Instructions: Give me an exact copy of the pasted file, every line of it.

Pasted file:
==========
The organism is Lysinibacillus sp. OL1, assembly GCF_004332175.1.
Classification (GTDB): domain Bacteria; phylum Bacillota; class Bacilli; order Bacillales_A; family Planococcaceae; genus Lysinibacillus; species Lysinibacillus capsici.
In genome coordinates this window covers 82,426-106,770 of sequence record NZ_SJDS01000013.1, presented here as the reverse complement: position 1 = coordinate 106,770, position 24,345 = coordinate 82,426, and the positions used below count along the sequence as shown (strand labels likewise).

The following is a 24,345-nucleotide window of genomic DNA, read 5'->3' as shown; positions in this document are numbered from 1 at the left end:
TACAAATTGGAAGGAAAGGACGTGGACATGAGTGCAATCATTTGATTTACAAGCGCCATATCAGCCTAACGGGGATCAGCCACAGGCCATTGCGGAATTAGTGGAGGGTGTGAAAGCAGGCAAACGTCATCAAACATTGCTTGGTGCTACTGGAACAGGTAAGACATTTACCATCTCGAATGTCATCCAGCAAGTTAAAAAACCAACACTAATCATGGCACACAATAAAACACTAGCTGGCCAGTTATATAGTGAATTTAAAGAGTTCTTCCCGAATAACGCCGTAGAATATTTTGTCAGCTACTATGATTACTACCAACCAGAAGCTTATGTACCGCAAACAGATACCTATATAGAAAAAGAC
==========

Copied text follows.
The organism is Lysinibacillus sp. OL1, assembly GCF_004332175.1.
Classification (GTDB): domain Bacteria; phylum Bacillota; class Bacilli; order Bacillales_A; family Planococcaceae; genus Lysinibacillus; species Lysinibacillus capsici.
In genome coordinates this window covers 82,426-106,770 of sequence record NZ_SJDS01000013.1, presented here as the reverse complement: position 1 = coordinate 106,770, position 24,345 = coordinate 82,426, and the positions used below count along the sequence as shown (strand labels likewise).

The following is a 24,345-nucleotide window of genomic DNA, read 5'->3' as shown; positions in this document are numbered from 1 at the left end:
TACAAATTGGAAGGAAAGGACGTGGACATGAGTGCAATCATTTGATTTACAAGCGCCATATCAGCCTAACGGGGATCAGCCACAGGCCATTGCGGAATTAGTGGAGGGTGTGAAAGCAGGCAAACGTCATCAAACATTGCTTGGTGCTACTGGAACAGGTAAGACATTTACCATCTCGAATGTCATCCAGCAAGTTAAAAAACCAACACTAATCATGGCACACAATAAAACACTAGCTGGCCAGTTATATAGTGAATTTAAAGAGTTCTTCCCGAATAACGCCGTAGAATATTTTGTCAGCTACTATGATTACTACCAACCAGAAGCTTATGTACCGCAAACAGATACCTATATAGAAAAAGAC